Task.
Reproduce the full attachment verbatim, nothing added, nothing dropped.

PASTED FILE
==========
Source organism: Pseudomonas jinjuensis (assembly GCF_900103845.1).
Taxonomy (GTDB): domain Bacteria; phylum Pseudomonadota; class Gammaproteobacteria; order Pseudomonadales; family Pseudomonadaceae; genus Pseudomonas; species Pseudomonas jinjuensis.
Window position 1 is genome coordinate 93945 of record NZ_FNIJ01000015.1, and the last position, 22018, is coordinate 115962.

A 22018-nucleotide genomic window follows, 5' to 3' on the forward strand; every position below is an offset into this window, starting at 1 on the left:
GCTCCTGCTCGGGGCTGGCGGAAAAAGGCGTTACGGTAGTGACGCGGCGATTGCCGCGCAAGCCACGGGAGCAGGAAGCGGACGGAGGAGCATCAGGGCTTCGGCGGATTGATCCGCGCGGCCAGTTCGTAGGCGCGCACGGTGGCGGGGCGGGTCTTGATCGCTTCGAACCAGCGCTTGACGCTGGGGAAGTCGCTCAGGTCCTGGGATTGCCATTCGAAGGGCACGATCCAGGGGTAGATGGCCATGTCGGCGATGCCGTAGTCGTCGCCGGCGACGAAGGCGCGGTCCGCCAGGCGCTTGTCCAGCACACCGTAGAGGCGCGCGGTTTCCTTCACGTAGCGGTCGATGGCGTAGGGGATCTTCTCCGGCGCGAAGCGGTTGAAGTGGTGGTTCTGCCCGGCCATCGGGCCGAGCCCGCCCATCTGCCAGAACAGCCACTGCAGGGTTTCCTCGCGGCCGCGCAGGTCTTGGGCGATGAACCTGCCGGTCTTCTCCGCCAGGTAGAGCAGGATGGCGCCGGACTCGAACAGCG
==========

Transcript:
Source organism: Pseudomonas jinjuensis (assembly GCF_900103845.1).
Taxonomy (GTDB): domain Bacteria; phylum Pseudomonadota; class Gammaproteobacteria; order Pseudomonadales; family Pseudomonadaceae; genus Pseudomonas; species Pseudomonas jinjuensis.
Window position 1 is genome coordinate 93945 of record NZ_FNIJ01000015.1, and the last position, 22018, is coordinate 115962.

A 22018-nucleotide genomic window follows, 5' to 3' on the forward strand; every position below is an offset into this window, starting at 1 on the left:
GCTCCTGCTCGGGGCTGGCGGAAAAAGGCGTTACGGTAGTGACGCGGCGATTGCCGCGCAAGCCACGGGAGCAGGAAGCGGACGGAGGAGCATCAGGGCTTCGGCGGATTGATCCGCGCGGCCAGTTCGTAGGCGCGCACGGTGGCGGGGCGGGTCTTGATCGCTTCGAACCAGCGCTTGACGCTGGGGAAGTCGCTCAGGTCCTGGGATTGCCATTCGAAGGGCACGATCCAGGGGTAGATGGCCATGTCGGCGATGCCGTAGTCGTCGCCGGCGACGAAGGCGCGGTCCGCCAGGCGCTTGTCCAGCACACCGTAGAGGCGCGCGGTTTCCTTCACGTAGCGGTCGATGGCGTAGGGGATCTTCTCCGGCGCGAAGCGGTTGAAGTGGTGGTTCTGCCCGGCCATCGGGCCGAGCCCGCCCATCTGCCAGAACAGCCACTGCAGGGTTTCCTCGCGGCCGCGCAGGTCTTGGGCGATGAACCTGCCGGTCTTCTCCGCCAGGTAGAGCAGGATGGCGCCGGACTCGAACAGCG